Types of Batteries and the Battery Life Saver
One of the most frequently asked questions we receive is: Will the BLS work on my battery?
Our answer is good news. The Battery Life Saver electronic device is suited to work on all types of lead-acid batteries.
Simple or complex, they follow the same basic principles. Whatever industry you are involved with, there is a BLS market in your area for other applications, a myriad of other potential customers.
We do not endorse any particular type of batteries. The statements in this article are intended only to give a general briefing about types of lead-acid batteries and possible applications where the BLS can be used.
Types of Lead-Acid Batteries
There are two types of lead-acid batteries. There are starter (or cranking) batteries that can generate a high amount of energy in a short period of time.
These batteries are commonly used in vehicles to start the engine.
There are also deep cycle batteries. A deep cycle battery can generate a smaller amount of energy for a longer period of time. Deep cycle batteries are constructed with thicker plates and can withst and a deeper discharge, making them more prone to sulfate build-up. These batteries are commonly used in golf carts, forklifts, RV’s (for the house batteries), off grid solar systems, Uninterrupted Power Source (UPS) and electric chairs.
Besides the 2 types of lead-acid batteries, there are also different versions where the lead is mixed w ith other metals or it is used in a purer form. This alters a bit how the charge or discharge of the battery happens. There are also hybrid batteries that have properties of starter and deep batteries. Despite all complexities that can be found to increase or modify performance, a lead-acid battery is a lead-acid battery.
Common Battery Technologies
No matter if batteries are starter or deep cycle, the two most common technologies are Flooded and VRLA (valve-regulated lead-acid), most commonly called Sealed lead-acid batteries, The VRLA is divided further into Gel and Absorbed Glass Mat (AGM).
Wet cells or flooded batteries are the most popular. They are used on cars, boats, golf cars, solar and wind banks.
The marine type is not sealed so users can refill any water that was lost while charging. Special care should be taken while operating any non sealed batteries; first to prevent getting burned with the acid solution inside the battery (follow the safety instructions and use safety gear) and second to prevent the battery from getting contaminated with external agents (sea water, rain water, soil etc). Non-sealed batteries are not the strongest, mechanically speaking.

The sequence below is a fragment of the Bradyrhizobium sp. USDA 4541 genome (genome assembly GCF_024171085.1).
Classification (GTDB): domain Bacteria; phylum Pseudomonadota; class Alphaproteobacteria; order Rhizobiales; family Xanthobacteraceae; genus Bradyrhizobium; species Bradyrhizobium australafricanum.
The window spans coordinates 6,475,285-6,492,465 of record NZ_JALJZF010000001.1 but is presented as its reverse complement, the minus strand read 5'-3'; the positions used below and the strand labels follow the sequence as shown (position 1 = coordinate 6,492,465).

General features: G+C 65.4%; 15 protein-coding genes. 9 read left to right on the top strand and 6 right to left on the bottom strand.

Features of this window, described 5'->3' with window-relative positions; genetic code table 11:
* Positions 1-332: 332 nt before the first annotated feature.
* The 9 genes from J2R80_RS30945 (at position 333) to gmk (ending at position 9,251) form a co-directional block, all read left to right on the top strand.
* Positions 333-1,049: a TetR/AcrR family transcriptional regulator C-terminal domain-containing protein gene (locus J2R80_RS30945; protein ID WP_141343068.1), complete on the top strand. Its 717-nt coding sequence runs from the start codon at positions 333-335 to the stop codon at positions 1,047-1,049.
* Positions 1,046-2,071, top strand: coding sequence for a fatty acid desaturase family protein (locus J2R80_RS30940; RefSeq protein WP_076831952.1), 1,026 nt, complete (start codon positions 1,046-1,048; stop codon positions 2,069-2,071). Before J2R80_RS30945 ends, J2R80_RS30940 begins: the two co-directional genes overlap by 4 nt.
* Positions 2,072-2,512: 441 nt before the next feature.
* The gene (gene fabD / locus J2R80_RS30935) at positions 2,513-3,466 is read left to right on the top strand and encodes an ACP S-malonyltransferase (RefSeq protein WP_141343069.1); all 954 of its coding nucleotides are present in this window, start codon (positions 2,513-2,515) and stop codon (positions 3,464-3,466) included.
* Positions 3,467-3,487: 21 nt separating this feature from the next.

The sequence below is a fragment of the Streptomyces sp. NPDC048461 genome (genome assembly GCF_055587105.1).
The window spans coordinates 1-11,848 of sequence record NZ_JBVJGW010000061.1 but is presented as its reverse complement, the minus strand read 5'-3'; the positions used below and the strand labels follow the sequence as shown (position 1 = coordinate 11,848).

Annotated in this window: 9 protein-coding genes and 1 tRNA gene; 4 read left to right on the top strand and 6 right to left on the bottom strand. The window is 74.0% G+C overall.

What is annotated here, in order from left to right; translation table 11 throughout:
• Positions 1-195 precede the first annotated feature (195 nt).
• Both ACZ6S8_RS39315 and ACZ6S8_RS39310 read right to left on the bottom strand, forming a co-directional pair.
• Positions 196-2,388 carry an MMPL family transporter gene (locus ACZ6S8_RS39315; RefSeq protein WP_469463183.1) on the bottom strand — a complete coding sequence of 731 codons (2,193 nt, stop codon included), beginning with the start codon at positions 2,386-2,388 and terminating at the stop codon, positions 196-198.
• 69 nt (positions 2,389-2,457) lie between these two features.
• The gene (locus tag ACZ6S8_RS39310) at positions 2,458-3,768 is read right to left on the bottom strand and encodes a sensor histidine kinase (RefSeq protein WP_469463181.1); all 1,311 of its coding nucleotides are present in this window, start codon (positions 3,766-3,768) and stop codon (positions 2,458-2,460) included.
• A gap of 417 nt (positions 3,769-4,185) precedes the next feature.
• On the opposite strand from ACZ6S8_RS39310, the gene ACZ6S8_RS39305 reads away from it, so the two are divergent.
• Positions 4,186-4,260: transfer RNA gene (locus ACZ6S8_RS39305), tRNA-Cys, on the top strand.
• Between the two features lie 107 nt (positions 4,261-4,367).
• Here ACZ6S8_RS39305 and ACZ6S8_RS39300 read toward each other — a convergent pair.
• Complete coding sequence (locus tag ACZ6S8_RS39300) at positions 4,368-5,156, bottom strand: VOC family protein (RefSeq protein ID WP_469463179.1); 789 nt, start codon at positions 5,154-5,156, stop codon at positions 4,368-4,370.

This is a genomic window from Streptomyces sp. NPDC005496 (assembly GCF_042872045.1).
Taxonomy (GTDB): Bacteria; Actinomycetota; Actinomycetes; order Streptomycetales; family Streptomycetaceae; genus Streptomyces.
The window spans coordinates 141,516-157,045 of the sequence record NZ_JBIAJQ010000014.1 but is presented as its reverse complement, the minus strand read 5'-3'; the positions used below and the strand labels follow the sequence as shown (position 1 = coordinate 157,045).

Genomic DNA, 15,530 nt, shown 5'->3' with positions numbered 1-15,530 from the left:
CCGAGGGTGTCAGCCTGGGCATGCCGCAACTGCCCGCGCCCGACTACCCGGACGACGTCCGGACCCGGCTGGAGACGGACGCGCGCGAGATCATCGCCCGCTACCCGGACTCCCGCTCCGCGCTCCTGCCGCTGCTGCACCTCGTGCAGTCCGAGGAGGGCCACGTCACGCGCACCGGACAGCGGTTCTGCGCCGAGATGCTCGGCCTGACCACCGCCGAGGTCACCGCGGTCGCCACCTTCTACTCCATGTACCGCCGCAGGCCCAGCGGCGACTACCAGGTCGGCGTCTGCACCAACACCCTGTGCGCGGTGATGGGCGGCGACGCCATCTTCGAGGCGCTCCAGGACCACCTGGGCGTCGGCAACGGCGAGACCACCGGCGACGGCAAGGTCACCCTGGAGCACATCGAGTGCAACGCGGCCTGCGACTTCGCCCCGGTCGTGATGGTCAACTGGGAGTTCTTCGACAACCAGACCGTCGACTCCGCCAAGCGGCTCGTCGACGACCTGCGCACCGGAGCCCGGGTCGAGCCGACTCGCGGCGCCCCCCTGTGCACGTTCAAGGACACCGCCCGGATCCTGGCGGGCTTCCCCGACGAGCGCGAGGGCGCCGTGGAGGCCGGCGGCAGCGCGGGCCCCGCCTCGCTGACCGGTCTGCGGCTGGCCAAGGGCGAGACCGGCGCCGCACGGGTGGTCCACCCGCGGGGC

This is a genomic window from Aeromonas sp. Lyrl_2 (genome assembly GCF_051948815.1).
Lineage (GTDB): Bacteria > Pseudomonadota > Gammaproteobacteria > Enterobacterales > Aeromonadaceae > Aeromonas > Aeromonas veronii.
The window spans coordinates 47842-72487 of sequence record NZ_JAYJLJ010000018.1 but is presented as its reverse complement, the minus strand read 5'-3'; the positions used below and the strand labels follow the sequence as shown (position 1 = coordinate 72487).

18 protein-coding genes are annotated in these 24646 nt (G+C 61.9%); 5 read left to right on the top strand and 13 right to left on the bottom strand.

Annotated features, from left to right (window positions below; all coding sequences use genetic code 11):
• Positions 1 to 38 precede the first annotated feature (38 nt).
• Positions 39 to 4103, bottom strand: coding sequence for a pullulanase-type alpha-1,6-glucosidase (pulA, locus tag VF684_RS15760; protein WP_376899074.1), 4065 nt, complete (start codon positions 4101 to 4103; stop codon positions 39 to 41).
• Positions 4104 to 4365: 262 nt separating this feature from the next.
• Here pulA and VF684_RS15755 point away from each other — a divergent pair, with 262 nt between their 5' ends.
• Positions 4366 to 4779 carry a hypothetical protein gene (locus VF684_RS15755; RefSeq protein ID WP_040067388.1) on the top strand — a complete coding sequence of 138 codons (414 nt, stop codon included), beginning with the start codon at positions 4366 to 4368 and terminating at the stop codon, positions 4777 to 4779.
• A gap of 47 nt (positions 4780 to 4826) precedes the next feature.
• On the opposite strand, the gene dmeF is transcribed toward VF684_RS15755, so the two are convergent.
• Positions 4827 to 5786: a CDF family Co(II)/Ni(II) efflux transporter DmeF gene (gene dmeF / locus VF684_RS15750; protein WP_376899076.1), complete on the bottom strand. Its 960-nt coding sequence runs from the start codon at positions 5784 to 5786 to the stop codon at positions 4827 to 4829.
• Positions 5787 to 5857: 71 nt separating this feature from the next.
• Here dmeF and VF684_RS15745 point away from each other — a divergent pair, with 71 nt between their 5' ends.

They crack easier than others.
Make sure to fully charge them before a long winter. Even better, charge them at least once a month during the winter months, as you run the risk of battery cracking due to freezing.
We will cover winter battery maintenance in the next issue.
VRLA (valve-regulated lead-acid) You can not refill these batteries.
They are designed against spills.
Gel Cells: The electrolyte is mixed up with a jellifying non-reactive agent like fumed silica that immobilizes the electrolyte.
If for any reason the battery cracks, the cell will continue operating. You cannot use just any charger to charge gel cell batteries as you can ruin them easily by overcharging.
These kinds of batteries require lower charging voltages compared to flooded batteries. Read the instructions on charging to get the most of these batteries.
Absorbed Glass Mat (AGM): This kind of battery uses a glass mat to contain the electrolyte. They are basically spill-proof compared to the flooded type. Mechanically speaking, AGMs are the strongest batteries on the market. Although very similar to the charging voltages of the flooded batteries, you still need to be careful while charging, as overcharging can shorten their useful life dramatically.
The AGM offers a long list of advantages like shorter charging time, resistance to vibration, continuous operation even if the container cracks or breaks, lower self discharge than other types (around 3% per month vs. 1% per day on flooded cells), low energy conversion into heat (around 4% vs. 15 to 20% on flooded or 10 to 16% of the Gel cells) and minimal fume production.
On the other hand, they are 2 to 4 times more expensive than the flooded batteries.
VRLAs are favored by owners of boats, electric scooters, golf car and Neighborhood Electric Vehicles (NEV). AGMs are particularly favored with off grid solar and wind systems as well by RVs, aviation and jet skis.
There is one more emerging market to be aware of; truckers are starting to use deep batteries to power their small refrigerators, AC/heat units or ovens, due to the recent anti-idling legislation.
In summary, you can use The Battery Life Saver electronic device with all applications mentioned.
Contact your customer service agent for more information.